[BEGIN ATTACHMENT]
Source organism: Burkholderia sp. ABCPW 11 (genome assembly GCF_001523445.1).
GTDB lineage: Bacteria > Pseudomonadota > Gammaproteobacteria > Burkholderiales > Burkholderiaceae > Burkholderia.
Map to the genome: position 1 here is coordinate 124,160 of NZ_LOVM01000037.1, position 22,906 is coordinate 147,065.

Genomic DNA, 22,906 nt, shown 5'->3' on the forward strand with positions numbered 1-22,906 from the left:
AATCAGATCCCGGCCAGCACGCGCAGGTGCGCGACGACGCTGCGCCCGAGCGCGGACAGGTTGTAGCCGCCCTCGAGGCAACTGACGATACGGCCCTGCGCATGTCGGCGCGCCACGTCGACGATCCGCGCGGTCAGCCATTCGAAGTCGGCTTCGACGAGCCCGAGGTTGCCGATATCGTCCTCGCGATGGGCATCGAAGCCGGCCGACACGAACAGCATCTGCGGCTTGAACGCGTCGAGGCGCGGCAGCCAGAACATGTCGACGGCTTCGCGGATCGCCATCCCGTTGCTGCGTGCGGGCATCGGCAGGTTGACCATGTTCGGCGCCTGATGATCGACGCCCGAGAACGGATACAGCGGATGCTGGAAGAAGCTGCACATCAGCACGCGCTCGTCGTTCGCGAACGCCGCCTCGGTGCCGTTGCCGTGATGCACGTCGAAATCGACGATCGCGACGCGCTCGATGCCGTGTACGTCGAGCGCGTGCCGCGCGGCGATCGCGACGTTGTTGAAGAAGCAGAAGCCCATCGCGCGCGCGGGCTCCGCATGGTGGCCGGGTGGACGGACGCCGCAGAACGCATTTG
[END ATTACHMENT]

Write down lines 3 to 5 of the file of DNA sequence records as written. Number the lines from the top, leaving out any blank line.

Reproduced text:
Map to the genome: position 1 here is coordinate 124,160 of NZ_LOVM01000037.1, position 22,906 is coordinate 147,065.

Genomic DNA, 22,906 nt, shown 5'->3' on the forward strand with positions numbered 1-22,906 from the left:
AATCAGATCCCGGCCAGCACGCGCAGGTGCGCGACGACGCTGCGCCCGAGCGCGGACAGGTTGTAGCCGCCCTCGAGGCAACTGACGATACGGCCCTGCGCATGTCGGCGCGCCACGTCGACGATCCGCGCGGTCAGCCATTCGAAGTCGGCTTCGACGAGCCCGAGGTTGCCGATATCGTCCTCGCGATGGGCATCGAAGCCGGCCGACACGAACAGCATCTGCGGCTTGAACGCGTCGAGGCGCGGCAGCCAGAACATGTCGACGGCTTCGCGGATCGCCATCCCGTTGCTGCGTGCGGGCATCGGCAGGTTGACCATGTTCGGCGCCTGATGATCGACGCCCGAGAACGGATACAGCGGATGCTGGAAGAAGCTGCACATCAGCACGCGCTCGTCGTTCGCGAACGCCGCCTCGGTGCCGTTGCCGTGATGCACGTCGAAATCGACGATCGCGACGCGCTCGATGCCGTGTACGTCGAGCGCGTGCCGCGCGGCGATCGCGACGTTGTTGAAGAAGCAGAAGCCCATCGCGCGCGCGGGCTCCGCATGGTGGCCGGGTGGACGGACGCCGCAGAACGCATTTG